Who Gets to Claim Child on Taxes After a Divorce?

Claiming the Dependency Exemption On Your Tax Returns After A Divorce

Colorado has a law that explains how the dependency exemption for a minor child will be handled, after a divorce decree (dissolution of marriage) is entered. The law is contained in Colorado Revised Statute C.R.S. Section 14-10-115. The law says:

(12) Dependency exemptions. Unless otherwise agreed upon by the parties, the court shall allocate the right to claim dependent children for income tax purposes between the parties. These rights shall be allocated between the parties in proportion to their contributions to the costs of raising the children. A parent shall not be entitled to claim a child as a dependent if he or she has not paid all court-ordered child support for that tax year or if claiming the child as a dependent would not result in any tax benefit.

Colorado courts have interpreted this part of the law to mean that unless the parties agree otherwise, the judge or magistrate will order that the parents will be able to claim the dependency exemption on future tax returns, based on their respective gross income percentages, and not based on where the child lives, who is paying child support, who is paying for the child’s extracurricular expenses, etc. The phrase “contributions to the costs of raising the children” refers to the percentage of child support attributed to each parent in the course of making the child support computation. In re Staggs, 940 P.2d 1109 (Colo. App. 1997).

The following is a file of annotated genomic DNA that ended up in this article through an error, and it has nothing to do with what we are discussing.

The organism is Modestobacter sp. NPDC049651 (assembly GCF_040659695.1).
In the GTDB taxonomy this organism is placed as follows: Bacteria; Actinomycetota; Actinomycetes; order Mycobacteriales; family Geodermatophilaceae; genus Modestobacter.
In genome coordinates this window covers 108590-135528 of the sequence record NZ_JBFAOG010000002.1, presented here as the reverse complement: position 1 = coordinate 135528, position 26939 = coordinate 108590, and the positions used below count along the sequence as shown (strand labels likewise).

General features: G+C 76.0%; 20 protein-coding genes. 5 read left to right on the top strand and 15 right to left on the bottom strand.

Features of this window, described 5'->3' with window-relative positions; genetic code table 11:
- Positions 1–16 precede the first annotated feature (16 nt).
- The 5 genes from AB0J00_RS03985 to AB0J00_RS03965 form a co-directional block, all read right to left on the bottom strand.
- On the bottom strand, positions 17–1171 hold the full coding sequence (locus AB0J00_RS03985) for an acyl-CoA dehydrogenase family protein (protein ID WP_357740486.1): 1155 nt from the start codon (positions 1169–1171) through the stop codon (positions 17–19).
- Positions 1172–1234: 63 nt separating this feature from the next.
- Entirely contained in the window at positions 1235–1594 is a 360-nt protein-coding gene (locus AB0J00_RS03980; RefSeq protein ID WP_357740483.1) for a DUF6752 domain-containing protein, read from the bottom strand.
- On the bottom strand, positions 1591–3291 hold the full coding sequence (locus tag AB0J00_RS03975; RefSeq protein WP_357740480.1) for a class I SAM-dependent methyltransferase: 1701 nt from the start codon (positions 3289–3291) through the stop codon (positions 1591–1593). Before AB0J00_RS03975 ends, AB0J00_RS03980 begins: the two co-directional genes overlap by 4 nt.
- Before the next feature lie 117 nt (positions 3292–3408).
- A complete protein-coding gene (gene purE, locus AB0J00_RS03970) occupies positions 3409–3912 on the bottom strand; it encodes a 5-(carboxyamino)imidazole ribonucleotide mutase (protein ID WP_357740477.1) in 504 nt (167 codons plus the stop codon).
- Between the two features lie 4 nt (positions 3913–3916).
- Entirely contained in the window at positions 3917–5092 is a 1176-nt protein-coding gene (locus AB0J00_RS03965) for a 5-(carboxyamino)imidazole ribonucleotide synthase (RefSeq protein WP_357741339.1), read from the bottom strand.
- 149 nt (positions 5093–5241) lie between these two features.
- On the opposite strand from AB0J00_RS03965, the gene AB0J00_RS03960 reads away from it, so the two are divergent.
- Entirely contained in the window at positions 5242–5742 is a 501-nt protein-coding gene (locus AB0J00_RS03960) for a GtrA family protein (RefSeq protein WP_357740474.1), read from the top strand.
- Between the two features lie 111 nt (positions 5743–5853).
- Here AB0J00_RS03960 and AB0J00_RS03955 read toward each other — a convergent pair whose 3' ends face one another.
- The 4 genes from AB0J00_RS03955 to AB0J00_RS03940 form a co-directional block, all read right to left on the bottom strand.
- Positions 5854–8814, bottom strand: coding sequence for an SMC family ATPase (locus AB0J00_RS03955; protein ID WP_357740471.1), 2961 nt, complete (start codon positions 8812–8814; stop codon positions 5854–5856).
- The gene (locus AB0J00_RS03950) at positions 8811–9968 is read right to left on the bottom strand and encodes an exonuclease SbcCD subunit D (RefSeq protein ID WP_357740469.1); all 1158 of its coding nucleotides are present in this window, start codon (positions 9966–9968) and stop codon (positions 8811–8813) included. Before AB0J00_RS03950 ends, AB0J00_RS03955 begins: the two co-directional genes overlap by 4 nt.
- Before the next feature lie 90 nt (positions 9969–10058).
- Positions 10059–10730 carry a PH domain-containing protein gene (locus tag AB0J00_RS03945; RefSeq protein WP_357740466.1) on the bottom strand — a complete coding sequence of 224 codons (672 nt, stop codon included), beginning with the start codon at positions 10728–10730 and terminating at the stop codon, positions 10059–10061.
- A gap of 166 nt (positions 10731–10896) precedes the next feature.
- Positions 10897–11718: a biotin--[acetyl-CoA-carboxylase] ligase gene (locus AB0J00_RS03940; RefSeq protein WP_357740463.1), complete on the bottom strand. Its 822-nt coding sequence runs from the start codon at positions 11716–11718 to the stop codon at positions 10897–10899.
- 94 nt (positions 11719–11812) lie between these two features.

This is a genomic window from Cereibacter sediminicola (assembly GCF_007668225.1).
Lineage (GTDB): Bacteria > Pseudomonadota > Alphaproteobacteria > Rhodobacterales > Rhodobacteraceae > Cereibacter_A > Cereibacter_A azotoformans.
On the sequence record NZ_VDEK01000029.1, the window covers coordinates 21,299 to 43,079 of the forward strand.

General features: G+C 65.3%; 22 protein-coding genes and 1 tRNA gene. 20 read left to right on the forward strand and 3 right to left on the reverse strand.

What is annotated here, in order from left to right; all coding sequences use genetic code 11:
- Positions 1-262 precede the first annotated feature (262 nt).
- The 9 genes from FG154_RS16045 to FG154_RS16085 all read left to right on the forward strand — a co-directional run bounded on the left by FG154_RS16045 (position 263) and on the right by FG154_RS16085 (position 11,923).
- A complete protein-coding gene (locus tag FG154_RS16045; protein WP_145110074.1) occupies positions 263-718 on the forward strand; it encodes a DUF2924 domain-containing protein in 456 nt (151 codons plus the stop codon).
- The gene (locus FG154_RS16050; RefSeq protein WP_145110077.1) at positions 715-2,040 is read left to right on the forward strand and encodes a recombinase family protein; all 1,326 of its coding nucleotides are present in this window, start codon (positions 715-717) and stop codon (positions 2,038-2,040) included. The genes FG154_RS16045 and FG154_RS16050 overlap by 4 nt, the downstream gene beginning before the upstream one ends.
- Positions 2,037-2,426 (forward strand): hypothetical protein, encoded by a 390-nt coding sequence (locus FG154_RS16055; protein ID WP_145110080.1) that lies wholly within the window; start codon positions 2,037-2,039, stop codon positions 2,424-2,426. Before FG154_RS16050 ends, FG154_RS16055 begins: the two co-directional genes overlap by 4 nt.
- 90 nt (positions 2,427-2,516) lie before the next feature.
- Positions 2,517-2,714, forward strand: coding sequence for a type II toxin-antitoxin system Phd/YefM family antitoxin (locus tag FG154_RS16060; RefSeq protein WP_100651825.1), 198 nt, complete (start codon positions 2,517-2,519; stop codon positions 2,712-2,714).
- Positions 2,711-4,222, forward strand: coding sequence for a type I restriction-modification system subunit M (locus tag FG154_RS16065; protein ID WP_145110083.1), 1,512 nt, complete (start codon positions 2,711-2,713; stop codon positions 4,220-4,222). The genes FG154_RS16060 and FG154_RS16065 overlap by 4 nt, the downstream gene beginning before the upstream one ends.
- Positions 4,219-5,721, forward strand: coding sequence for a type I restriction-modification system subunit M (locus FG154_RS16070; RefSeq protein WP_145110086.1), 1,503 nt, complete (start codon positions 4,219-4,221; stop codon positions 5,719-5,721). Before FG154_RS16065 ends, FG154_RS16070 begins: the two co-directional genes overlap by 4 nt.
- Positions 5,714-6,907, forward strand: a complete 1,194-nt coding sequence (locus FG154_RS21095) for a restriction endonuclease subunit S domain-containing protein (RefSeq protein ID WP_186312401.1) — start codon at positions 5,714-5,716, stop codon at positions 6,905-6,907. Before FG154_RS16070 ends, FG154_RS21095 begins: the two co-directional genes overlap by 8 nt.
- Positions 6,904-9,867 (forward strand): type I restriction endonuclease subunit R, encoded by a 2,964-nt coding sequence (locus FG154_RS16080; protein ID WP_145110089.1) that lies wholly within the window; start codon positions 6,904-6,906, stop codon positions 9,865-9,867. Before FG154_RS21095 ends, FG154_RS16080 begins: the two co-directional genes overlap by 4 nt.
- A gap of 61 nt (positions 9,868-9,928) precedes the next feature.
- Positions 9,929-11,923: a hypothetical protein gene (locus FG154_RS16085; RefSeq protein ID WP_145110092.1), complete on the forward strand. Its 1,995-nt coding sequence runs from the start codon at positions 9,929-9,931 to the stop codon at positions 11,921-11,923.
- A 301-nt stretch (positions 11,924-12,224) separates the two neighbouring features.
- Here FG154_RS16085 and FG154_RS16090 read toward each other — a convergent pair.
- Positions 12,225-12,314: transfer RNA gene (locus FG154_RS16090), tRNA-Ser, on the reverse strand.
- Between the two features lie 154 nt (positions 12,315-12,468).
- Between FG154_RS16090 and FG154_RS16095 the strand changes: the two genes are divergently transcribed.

For example, let’s presume that a father and mother have 2 children, the father’s monthly gross income is $6,770 per month, and the mother’s monthly gross income is $3,330 per month. Their combined monthly gross income is $10,000.00 per month. The mother earns around 1/3 of the combined monthly gross income, and the father earns 2/3 of the combined monthly gross income. There are a few different ways a judge or magistrate might see this situation:

Option 1: The father claims both children as exemptions 2 out of every 3 years. The mother claims both children 1 out of every 3 years.

Option 2: In one year, the father claims both children. The next year, the father claims 1 child and the mother claims 1 child.

Many parents feel the Colorado dependency exemption laws are unfair. For example, a mother might feel that if the children are only with their father every other weekend, and he pays for child support on a monthly basis but won’t give the mother money for school lunches, school supplies, clothing, activities at school, etc., it is unfair for the father to be able to claim the dependency exemption. However, Colorado law is clear on how the Court has to divide the dependency exemption, even if it seems unfair to a parent.

IRS Form 8332:  Release/Revocation of Release of Claim

The parent who has the children the majority of the time or a parent with equal time, might need to fill out and sign IRS Form 8332 and give it to the other parent who is claiming the child as a dependency exemption. That form can be found at www.irs.gov.

This article does not contain tax or legal advice. For tax advice, consult a tax professional. For legal advice, contact me, or an independent attorney of your choosing.

Gregg A. Greenstein is a shareholder in the law firm of Frascona, Joiner, Goodman and Greenstein, P.C., a Colorado law firm. His practice areas include Real Estate, Litigation, Family Law, Divorce, and Adoption. Contact Gregg Greenstein.

Disclaimer -- Content is general information only. Information is not provided as advice for a specific matter, nor does its publication create an attorney-client relationship. Laws vary from one state to another. For legal advice on a specific matter, consult an attorney.

GREGG A. GREENSTEIN